19. Microfluidic System Simulation Including the Electro-Viscous Effect

    Science.gov (United States)

    Rojas, Eileen; Chen, C. P.; Majumdar, Alok

    2007-01-01

    This paper describes a practical approach using a general purpose lumped-parameter computer program, GFSSP (Generalized Fluid System Simulation Program) for calculating flow distribution in a network of micro-channels including electro-viscous effects due to the existence of electrical double layer (EDL). In this study, an empirical formulation for calculating an effective viscosity of ionic solutions based on dimensional analysis is described to account for surface charge and bulk fluid conductivity, which give rise to electro-viscous effect in microfluidics network. Two dimensional slit micro flow data was used to determine the model coefficients. Geometry effect is then included through a Poiseuille number correlation in GFSSP. The bi-power model was used to calculate flow distribution of isotropically etched straight channel and T-junction microflows involving ionic solutions. Performance of the proposed model is assessed against experimental test data.

  20. Vector calculation of particle code

    International Nuclear Information System (INIS)

    Nishiguchi, A.; Yabe, T.; Orii, S.

    1985-01-01

    The development of vector computer requires the modification of the algorithm into a suitable form for vector calculation. Among many algorithms, the particle code is a typical example which has suffered a damage in the calculation on supercomputer owing to its possibility of recurrent data access in collecting cell-wise quantities from particle's quartities. In this article, we report a new method to liberate the particle code from recurrent calculations. It should be noticed, however, that the method may depend on the architecture of supercomputer, and works well on FACOM VP-100 and VP-200: the indirect data accessing must be vectorized and its speed should be fast. (Mori, K.)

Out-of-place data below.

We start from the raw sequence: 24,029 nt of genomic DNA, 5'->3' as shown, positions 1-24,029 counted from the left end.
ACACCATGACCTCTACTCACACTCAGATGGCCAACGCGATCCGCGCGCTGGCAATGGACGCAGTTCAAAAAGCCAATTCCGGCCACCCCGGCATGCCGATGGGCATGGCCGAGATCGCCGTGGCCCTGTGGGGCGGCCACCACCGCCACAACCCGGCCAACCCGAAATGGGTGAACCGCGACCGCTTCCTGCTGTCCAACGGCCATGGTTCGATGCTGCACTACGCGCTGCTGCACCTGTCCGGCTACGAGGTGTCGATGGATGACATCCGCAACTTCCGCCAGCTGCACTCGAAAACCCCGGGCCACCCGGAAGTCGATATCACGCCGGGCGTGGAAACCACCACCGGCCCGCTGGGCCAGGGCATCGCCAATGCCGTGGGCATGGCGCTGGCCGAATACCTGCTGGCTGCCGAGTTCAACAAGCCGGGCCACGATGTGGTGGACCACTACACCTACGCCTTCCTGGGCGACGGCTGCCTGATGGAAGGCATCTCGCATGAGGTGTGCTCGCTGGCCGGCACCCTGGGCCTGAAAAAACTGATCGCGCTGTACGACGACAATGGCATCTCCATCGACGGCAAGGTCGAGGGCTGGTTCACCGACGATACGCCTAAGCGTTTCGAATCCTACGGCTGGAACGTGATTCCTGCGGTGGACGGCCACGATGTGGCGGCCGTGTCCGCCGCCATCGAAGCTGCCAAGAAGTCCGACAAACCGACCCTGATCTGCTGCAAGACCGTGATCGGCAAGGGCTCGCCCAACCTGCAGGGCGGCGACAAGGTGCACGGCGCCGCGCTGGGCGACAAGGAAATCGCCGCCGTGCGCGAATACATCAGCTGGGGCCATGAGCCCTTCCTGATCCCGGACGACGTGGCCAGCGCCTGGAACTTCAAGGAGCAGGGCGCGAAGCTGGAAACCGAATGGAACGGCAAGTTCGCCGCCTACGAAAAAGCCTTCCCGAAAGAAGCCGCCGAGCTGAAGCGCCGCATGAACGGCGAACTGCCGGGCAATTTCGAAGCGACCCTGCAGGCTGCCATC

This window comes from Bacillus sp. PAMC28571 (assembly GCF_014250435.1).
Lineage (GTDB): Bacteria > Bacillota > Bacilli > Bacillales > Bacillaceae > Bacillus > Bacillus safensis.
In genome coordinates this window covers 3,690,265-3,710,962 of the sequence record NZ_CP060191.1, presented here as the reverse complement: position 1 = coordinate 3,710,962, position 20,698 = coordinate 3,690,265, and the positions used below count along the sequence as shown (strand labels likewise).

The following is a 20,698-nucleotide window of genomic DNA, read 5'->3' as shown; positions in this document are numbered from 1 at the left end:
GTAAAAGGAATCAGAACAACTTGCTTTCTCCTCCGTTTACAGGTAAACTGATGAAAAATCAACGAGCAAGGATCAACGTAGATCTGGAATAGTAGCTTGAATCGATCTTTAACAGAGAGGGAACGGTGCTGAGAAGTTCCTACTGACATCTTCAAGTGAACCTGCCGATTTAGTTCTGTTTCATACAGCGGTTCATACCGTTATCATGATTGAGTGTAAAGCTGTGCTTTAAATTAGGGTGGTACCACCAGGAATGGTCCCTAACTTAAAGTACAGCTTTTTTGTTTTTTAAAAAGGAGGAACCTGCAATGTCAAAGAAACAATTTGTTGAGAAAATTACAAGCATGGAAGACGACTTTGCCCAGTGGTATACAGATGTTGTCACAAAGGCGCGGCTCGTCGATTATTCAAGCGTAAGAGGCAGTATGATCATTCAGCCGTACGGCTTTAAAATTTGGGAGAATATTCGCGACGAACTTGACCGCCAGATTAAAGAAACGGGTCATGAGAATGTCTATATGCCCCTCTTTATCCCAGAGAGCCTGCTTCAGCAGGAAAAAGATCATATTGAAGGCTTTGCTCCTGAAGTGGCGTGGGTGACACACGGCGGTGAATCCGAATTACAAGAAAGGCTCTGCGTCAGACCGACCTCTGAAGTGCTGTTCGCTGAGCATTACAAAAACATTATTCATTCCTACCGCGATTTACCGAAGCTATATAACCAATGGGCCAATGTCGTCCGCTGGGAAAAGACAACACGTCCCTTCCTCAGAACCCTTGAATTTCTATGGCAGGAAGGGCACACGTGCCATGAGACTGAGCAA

1. Practical astronomy with your calculator

    CERN Document Server

    Duffett-Smith, Peter

    1989-01-01

    Practical Astronomy with your Calculator, first published in 1979, has enjoyed immense success. The author's clear and easy to follow routines enable you to solve a variety of practical and recreational problems in astronomy using a scientific calculator. Mathematical complexity is kept firmly in the background, leaving just the elements necessary for swiftly making calculations. The major topics are: time, coordinate systems, the Sun, the planetary system, binary stars, the Moon, and eclipses. In the third edition there are entirely new sections on generalised coordinate transformations, nutr

  2. Reactor calculations and nuclear information

    International Nuclear Information System (INIS)

    Lang, D.W.

    1977-12-01

    The relationship of sets of nuclear parameters and the macroscopic reactor quantities that can be calculated from them is examined. The framework of the study is similar to that of Usachev and Bobkov. The analysis is generalised and some properties required by common sense are demonstrated. The form of calculation permits revision of the parameter set. It is argued that any discrepancy between a calculation and measurement of a macroscopic quantity is more useful when applied directly to prediction of other macroscopic quantities than to revision of the parameter set. The mathematical technique outlined is seen to describe common engineering practice. (Author)

  3. Newnes circuit calculations pocket book with computer programs

    CERN Document Server

    Davies, Thomas J

    2013-01-01